A “smoothie” open work is when one mixes together parts or the whole of one work with parts or wholes of other works to create a new, derivative work that includes material from many sources. Like with real smoothies, you can’t easily separate the different ingredients once they are blended together. In an open-license smoothie, one can only include works with mutually compatible open licenses and the open license of the full derivative work must be consistent with the licenses of all the included works, typically the most restrictive license.
To help illustrate the metaphor I created some (admittedly slapdash) illustrations, and with some input from Creative Commons’ Cable Green and Ryan Merkley and others, have refined them a bit and offer them here for others to use to help illustrate and explain these different situations. In case you were wondering and like to go meta, yes, these images are themselves smoothies, so I was careful to include only works with compatible copyright statuses and license the new derivative works with licenses that are consistent with all the works I used.
Feel free to download and retain/reuse/revise/remix/redistribute these images and/or the original Sketch file, as long as you adhere to the various open licenses of the materials. Let me know if I can help provide modifications or different formats for these works, and I’m always happy to hear if people find them useful or not.
I’ve been working with open resources for some time and have recently wanted to make a profound shift in the way I think about open permissions, or “the 5Rs” (Retain, Reuse, Remix, Revise, Redistribute) as they are known. TL;DR: Let’s move away from thinking of the 5Rs as qualities of artifacts and instead think of them as tools we use in the activities of opening knowledge practices.
Our tendency to focus primarily on the openness of objects comes out of a couple of things. First, a deep bias in our (Western) culture to privilege objects over activities, primarily because objects are so much easier to collect, catalog, measure, own, and therefore buy and sell. The bias is so strong that we often turn both beings (like humans and other living things) and activities (like education or research) into objects so that they can more easily participate in the economy of things. (I can’t resist pointing to the obvious connections here to other conversations, like objectification in psychoanalytics and reification in Marxism.)
Also, it’s no surprise that we would focus on artifacts when the 5Rs and the open licensing that supports them have grown out of copyright, when copyright itself is primarily a mechanism designed to turn activities into artifacts. Copyright is a machine to produce intellectual property that makes things out of actions precisely so they can be collected, cataloged, measured, owned, and bought and sold.
The wrench that open licensing throws in the intellectual property machine has powerful and necessary effects, but for me, it’s now most important to refocus our attention on the goals we want our interventions to help us reach, and therefore, on the activity of our interventions rather than their products. This means we turn our focus away from the production and consumption of open artifacts and turn towards enabling and spreading the practices that themselves open knowledge.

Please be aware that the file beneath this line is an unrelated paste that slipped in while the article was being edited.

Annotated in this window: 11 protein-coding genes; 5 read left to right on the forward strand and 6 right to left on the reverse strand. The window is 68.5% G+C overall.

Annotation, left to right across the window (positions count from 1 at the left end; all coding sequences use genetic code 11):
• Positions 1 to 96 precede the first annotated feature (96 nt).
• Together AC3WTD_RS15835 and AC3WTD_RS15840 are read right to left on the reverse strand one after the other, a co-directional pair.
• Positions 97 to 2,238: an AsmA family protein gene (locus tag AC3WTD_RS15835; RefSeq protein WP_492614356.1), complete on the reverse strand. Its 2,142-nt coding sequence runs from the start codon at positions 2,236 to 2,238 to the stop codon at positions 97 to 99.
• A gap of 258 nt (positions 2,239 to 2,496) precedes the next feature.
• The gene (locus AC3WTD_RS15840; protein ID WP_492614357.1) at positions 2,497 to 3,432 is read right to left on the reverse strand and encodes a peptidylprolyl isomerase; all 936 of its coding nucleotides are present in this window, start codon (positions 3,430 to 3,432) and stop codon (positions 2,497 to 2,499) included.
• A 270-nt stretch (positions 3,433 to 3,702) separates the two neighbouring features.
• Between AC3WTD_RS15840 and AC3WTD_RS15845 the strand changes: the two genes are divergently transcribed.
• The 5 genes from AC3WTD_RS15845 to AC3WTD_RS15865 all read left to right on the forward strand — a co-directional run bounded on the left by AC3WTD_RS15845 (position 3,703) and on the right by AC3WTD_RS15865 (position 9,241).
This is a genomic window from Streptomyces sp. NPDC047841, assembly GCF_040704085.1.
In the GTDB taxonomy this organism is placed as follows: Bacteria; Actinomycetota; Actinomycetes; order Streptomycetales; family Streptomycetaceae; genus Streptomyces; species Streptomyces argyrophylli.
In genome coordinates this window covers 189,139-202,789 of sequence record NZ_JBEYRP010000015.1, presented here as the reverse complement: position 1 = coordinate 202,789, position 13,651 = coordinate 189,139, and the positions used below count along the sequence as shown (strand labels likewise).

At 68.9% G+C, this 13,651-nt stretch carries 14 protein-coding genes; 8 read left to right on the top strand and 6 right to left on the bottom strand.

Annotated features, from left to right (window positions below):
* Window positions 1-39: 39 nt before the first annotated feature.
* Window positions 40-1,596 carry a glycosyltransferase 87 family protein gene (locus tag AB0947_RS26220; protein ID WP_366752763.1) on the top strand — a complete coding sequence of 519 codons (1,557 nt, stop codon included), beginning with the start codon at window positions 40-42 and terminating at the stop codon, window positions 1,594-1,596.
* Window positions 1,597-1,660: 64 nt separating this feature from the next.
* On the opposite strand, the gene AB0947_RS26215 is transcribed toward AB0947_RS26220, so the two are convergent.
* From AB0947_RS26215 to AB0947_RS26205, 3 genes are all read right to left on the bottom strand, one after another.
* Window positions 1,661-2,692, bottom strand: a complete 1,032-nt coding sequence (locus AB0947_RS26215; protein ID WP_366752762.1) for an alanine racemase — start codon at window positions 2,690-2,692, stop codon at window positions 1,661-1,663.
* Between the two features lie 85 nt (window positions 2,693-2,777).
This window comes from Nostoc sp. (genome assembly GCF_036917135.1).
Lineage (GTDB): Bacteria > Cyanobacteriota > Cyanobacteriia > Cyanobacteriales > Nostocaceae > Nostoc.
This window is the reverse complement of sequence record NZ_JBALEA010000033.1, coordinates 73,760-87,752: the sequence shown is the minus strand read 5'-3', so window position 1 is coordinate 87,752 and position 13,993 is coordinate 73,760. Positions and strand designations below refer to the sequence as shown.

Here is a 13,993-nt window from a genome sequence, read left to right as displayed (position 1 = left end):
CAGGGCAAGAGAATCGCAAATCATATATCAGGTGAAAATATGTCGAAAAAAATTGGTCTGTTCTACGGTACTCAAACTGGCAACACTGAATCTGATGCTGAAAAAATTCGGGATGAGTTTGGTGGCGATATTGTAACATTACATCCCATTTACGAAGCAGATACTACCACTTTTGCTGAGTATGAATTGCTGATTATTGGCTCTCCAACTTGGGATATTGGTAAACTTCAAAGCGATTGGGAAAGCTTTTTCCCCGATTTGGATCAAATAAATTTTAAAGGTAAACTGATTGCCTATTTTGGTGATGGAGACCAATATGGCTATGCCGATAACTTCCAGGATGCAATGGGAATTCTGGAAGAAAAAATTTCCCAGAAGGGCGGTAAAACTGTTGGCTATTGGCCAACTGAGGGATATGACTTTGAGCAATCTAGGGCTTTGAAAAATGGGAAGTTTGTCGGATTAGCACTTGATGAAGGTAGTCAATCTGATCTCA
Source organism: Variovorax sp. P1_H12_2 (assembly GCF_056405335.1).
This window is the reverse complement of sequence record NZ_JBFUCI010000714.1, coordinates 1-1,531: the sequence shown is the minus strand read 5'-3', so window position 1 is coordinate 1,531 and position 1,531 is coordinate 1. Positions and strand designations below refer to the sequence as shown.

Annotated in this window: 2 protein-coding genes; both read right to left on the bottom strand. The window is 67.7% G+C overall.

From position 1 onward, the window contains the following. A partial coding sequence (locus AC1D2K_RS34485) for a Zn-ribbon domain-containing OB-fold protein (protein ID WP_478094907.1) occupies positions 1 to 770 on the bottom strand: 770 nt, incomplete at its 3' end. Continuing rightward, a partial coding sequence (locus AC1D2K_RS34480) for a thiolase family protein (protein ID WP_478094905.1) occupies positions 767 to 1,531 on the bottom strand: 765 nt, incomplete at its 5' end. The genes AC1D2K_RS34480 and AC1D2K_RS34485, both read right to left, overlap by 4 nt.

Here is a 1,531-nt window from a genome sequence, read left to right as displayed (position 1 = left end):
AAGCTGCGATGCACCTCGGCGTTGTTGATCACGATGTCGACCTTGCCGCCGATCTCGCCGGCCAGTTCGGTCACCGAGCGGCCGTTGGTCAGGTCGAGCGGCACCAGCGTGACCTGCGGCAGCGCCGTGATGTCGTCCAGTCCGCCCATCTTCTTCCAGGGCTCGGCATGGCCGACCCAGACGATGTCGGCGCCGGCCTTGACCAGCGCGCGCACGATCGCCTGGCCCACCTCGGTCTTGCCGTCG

So rather than focusing on questions like “Does this artifact permit me to retain/reuse/remix/revise/redistribute it?” I want to ask instead “How does retaining/reusing/remixing/revising/redistributing enable ongoing processes to open knowledge practices?”
Instead of measuring the value and openness of this or that project by the degree to which its artifacts match the 5R checklist, I want to enable and spread open knowledge practices, in part — but not exclusively — by asking if practices are or can be empowered by using the 5Rs as tools. Not all of the 5Rs are useful or necessary in every context.
For example, when folks are working to transition learning materials to open, it’s less important that every resource they use is fully “5R compliant” than it is that the transition itself generates an opening for the actual humans involved in teaching, learning and scholarship that can be sustained and improved.
We might even ask if there may be times when the 5Rs are not part of opening some specific knowledge practices at all. Food for thought.
So while I’ve seen some recent moves to define open educational practices as those that use 5R artifacts, I would reverse the priority and instead include the 5Rs as some of the tools in our open toolbelt.
Bonus question: Where were you when the 5th R was born?
While every Open Education conference I’ve attended has been fantastic, #OpenEd17 was by far the best yet for me. It wasn’t just that there were great presentations (there were), and it wasn’t just that so many great people were there (they were, tho some were missing), nor was it the way we connected beyond the event (we did) via Virtually Connecting, the remote participation during the How can we destroy the open education movement? session, or what we hope is a way to keep the conversations going annotating together. What made #OpenEd17 so great was the way that the conference, some fortuitous conversations, and my own thinking came together so powerfully in a way they never have before.